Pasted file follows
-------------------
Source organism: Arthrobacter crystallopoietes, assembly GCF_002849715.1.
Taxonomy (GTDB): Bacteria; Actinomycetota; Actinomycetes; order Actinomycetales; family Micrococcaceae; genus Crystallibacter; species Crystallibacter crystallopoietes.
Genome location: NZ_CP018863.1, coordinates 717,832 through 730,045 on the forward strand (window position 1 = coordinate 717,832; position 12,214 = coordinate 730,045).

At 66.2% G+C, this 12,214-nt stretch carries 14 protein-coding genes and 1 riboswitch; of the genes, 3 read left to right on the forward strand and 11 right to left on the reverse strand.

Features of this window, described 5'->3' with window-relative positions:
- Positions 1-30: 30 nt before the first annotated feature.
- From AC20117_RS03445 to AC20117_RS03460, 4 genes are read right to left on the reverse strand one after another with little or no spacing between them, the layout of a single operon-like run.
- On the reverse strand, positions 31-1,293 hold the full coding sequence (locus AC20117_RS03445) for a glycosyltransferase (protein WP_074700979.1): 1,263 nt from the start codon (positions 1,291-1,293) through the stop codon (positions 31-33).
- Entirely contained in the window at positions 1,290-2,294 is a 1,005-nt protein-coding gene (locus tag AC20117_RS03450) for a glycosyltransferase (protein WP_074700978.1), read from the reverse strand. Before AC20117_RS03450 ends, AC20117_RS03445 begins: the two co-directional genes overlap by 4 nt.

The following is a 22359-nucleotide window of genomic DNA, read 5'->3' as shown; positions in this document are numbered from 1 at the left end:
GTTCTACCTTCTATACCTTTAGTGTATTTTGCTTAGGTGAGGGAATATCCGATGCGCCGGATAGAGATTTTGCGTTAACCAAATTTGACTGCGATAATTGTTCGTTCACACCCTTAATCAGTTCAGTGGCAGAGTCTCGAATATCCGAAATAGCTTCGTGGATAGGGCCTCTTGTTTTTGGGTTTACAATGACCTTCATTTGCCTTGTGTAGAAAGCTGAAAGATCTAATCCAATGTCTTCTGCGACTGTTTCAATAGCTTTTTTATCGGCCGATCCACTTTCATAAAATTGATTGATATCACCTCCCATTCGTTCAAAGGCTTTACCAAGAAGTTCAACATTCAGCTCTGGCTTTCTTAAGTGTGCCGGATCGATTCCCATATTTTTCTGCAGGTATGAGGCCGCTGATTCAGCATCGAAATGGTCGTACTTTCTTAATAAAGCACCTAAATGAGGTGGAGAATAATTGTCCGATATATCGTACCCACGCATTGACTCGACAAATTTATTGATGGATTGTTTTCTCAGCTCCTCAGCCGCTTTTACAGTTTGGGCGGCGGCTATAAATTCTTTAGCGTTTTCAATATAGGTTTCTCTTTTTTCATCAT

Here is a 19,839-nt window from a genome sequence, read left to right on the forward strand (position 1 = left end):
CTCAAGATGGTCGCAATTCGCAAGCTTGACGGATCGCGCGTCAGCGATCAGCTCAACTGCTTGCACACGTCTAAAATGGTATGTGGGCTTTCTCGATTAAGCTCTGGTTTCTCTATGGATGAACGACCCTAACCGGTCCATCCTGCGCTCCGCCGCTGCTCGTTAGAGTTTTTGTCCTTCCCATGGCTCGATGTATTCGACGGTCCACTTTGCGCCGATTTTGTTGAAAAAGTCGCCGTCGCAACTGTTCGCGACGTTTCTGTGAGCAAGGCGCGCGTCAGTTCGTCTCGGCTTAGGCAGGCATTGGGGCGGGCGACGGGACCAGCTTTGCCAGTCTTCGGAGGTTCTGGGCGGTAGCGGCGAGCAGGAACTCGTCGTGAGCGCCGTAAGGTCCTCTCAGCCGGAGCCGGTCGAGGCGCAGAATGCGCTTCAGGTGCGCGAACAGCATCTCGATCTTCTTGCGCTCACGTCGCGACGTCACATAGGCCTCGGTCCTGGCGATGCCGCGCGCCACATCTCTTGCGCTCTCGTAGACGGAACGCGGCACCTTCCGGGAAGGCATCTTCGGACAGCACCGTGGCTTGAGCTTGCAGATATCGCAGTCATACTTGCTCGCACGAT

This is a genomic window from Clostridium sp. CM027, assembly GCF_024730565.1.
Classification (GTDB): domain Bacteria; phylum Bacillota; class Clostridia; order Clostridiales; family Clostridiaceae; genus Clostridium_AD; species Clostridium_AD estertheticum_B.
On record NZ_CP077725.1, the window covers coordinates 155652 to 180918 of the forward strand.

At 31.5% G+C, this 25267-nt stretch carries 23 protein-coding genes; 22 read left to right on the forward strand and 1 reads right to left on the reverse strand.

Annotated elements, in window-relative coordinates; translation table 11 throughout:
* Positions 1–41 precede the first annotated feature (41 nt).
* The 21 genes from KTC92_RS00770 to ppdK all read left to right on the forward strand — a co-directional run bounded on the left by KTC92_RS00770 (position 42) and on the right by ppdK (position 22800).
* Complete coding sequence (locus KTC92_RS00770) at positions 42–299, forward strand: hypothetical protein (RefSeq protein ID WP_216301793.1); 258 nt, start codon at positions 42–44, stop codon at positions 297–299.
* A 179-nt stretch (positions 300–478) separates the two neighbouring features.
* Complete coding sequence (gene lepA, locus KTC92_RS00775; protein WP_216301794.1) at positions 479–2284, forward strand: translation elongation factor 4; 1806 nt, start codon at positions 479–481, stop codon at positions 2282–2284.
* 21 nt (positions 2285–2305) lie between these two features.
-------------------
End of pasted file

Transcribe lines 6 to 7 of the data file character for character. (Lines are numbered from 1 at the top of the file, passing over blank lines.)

- Positions 1-30: 30 nt before the first annotated feature.
- From AC20117_RS03445 to AC20117_RS03460, 4 genes are read right to left on the reverse strand one after another with little or no spacing between them, the layout of a single operon-like run.